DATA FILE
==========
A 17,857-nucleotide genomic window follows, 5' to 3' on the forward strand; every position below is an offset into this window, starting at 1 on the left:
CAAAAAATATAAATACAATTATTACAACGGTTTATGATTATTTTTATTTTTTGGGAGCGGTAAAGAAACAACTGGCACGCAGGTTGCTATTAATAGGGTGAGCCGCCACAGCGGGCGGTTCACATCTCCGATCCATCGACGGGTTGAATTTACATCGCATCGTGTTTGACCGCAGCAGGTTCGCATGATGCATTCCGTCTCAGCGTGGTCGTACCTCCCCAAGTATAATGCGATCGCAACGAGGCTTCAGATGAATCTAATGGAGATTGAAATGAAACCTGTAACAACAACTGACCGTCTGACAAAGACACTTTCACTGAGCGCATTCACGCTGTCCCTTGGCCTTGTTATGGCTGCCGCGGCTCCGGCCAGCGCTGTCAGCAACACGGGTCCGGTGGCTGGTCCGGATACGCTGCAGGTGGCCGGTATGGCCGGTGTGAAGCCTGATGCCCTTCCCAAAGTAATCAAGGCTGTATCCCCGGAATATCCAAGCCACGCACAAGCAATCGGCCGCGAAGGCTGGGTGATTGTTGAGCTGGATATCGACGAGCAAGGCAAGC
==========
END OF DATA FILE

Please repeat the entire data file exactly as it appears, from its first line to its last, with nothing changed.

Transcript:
A 17,857-nucleotide genomic window follows, 5' to 3' on the forward strand; every position below is an offset into this window, starting at 1 on the left:
CAAAAAATATAAATACAATTATTACAACGGTTTATGATTATTTTTATTTTTTGGGAGCGGTAAAGAAACAACTGGCACGCAGGTTGCTATTAATAGGGTGAGCCGCCACAGCGGGCGGTTCACATCTCCGATCCATCGACGGGTTGAATTTACATCGCATCGTGTTTGACCGCAGCAGGTTCGCATGATGCATTCCGTCTCAGCGTGGTCGTACCTCCCCAAGTATAATGCGATCGCAACGAGGCTTCAGATGAATCTAATGGAGATTGAAATGAAACCTGTAACAACAACTGACCGTCTGACAAAGACACTTTCACTGAGCGCATTCACGCTGTCCCTTGGCCTTGTTATGGCTGCCGCGGCTCCGGCCAGCGCTGTCAGCAACACGGGTCCGGTGGCTGGTCCGGATACGCTGCAGGTGGCCGGTATGGCCGGTGTGAAGCCTGATGCCCTTCCCAAAGTAATCAAGGCTGTATCCCCGGAATATCCAAGCCACGCACAAGCAATCGGCCGCGAAGGCTGGGTGATTGTTGAGCTGGATATCGACGAGCAAGGCAAGC